I ordered a new one and just got it this morning, its quite an up-grade, any for a week I had no welder. I normaly weld every day and I was walking around like a junky looking for a fix.

    I did cut up some metal for the RR AC and took some photos of it. The Brough Alpine and the Harley with Sidecar were shipped off to a gallery and the Morgan Trike was sent to a Morgan collector. I didn't think it would bother me to get rid of them but it did and it bothered my wife to see the Brough leave.

    Talk to you later.

    Jim

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  10. Zathros

    Zathros Guest

    I wish I had seen some pic of the welder, I was an electronic technician for years, sometimes those things are quite fixable. That being said, you do seem to get a lot for your money these days for welders What kind did you get?

    As far as my M.G., I tore out the Heater box/Battery support assembly and it turns out that there was no rust under that sub-assembly. I ground out the spot welds, and I am going to fabricate a new one, but use a modern Heater core/fan unit, as the old heater left much to be desired. I do not ever plan to sell this car, and in a car of this pedigree, this kind of change is not be an issue. It will be done that if someone wanted to suffer the tribulations of the old assembly, they could bolt it back in. A bigger problem is the capillary tube from the water temperature gauge broke, and the Ether instantly leaked out. This will be a "joy" to fix. It's funny how many forums say they can't be fixed, as it is impossible to put in the Ether in without it evaporating. I wonder how they think the unit was made in the first place, by magic? :)
  11. jim mccoin

    jim mccoin Member

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    Just thinking out loud, do you have a spotweld drill. When I worked on real cars it was one of the handiest tools in the box, I worked on a lot of Alfa Romeos then and the battery tray rusting away was common, Jaguars also had the same problem.

    You must know by now guy's like us have an unfair advantage over the average tinkerer.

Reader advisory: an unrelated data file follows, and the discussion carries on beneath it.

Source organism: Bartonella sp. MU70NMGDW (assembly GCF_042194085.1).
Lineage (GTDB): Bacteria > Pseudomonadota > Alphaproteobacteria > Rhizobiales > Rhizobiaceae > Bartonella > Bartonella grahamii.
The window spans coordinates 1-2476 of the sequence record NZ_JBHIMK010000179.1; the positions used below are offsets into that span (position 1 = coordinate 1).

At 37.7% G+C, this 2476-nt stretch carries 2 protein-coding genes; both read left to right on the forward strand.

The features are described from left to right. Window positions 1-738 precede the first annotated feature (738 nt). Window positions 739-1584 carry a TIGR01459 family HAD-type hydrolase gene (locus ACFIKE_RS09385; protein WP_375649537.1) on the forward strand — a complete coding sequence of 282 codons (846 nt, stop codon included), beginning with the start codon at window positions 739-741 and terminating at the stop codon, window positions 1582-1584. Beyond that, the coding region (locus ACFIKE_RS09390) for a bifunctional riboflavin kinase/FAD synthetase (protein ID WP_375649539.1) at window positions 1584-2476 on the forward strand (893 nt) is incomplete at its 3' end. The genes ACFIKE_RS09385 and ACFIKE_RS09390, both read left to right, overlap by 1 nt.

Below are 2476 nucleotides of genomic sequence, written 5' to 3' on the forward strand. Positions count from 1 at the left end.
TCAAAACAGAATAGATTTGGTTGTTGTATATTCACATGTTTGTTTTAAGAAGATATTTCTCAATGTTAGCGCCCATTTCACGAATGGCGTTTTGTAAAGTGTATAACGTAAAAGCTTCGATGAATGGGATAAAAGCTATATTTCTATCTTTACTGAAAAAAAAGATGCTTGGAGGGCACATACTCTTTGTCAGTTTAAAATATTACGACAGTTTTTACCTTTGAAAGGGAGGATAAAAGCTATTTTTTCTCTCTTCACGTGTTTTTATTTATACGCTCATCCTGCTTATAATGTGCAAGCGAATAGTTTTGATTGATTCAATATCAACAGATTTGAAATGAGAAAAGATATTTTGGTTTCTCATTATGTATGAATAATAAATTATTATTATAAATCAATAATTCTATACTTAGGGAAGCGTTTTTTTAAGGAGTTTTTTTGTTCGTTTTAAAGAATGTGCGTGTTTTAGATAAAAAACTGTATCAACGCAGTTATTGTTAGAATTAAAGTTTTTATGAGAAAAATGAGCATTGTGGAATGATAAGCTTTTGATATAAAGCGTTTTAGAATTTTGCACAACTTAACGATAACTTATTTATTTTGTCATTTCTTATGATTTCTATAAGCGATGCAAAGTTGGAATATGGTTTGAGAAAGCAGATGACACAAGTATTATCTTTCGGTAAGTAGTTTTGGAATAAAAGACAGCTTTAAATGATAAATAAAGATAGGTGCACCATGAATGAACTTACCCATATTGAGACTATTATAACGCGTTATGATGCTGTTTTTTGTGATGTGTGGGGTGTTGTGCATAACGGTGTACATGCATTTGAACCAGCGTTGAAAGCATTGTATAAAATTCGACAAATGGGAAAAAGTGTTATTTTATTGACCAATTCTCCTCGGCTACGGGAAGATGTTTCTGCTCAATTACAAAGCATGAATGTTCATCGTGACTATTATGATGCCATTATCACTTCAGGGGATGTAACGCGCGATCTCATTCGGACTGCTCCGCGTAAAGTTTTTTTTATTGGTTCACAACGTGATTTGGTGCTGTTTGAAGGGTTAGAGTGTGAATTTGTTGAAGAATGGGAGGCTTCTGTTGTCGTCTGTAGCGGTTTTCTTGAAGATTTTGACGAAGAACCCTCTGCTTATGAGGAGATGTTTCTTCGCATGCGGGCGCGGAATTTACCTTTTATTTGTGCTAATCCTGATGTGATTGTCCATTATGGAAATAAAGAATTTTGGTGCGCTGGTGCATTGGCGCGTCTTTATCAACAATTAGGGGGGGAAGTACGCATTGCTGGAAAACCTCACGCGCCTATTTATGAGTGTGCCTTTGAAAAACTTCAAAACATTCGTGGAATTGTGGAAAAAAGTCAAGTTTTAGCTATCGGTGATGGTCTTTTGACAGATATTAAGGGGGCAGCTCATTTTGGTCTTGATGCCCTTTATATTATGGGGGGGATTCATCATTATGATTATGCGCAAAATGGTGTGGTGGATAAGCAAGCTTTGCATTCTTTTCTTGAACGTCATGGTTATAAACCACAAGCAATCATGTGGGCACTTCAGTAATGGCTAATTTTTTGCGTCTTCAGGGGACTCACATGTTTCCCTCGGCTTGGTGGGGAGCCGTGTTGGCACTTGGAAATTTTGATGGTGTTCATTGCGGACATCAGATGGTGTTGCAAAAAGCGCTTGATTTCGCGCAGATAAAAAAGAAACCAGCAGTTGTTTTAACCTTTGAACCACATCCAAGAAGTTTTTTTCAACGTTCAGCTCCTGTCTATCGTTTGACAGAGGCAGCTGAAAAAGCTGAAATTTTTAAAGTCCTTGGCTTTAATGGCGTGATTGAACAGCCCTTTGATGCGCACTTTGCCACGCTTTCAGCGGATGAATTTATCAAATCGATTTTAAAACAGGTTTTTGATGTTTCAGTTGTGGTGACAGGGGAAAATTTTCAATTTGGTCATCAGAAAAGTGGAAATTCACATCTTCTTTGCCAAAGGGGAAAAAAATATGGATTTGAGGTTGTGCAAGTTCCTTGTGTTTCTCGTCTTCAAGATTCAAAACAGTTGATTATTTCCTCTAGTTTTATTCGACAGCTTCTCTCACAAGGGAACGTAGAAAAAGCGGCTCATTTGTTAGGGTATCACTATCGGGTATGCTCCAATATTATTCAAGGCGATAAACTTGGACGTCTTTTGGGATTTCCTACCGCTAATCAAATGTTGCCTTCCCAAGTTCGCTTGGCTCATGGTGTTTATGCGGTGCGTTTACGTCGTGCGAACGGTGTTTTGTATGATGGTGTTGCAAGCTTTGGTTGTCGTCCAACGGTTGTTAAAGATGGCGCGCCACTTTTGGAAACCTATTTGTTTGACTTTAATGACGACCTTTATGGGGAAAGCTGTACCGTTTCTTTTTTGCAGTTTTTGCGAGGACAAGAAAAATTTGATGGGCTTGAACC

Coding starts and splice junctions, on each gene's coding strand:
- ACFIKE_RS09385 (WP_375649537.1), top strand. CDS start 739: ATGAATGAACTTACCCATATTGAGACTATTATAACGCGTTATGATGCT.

The welder was a Miller Maxstar 150, it was all I needed to do my sculptures, the one I bought is one step up, the Maxstar 200. They are both 120 volt inverter machines, but the new one goes from 1 to 200 amps.

    Jim
  12. Zathros

    Zathros Guest

    I do but to be honest, I find the die grinder, with a thing cutting wheel to be much quicker. Since there wasn't enough of the battery box left to warrant trying to save it, I just cut it out with a Sawz-all, the hit the spots with the die grinder and the strip left pops off. I screw driver helps if the end is hard to find.

    I know people who spend a large amount of their income on the one car they owwn. I spend a little on 5 cars and motorhome my wife and I own. I don't keep all of these cars on the road, but usually three are (the motorhome always is ready to go). So, yeah, knowing and having the tools really helps. I have a tubing notcher which is excellent for making your own exhaust pipes. I think I am going to make a sheet metal bending brake this week. The cheap ones they sell are fine, but for less money, I can make a really nice heavy duty one. :)
  13. jim mccoin

    jim mccoin Member

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    Rr ac

    I finaly finished the RR AC impression, no more large, it's 25" long, complex projects for me. Unless there's money involved.

    Jim

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  14. Zathros

    Zathros Guest

    I think you could get a small fortune for this if you tried to sell it It's fantastic! :)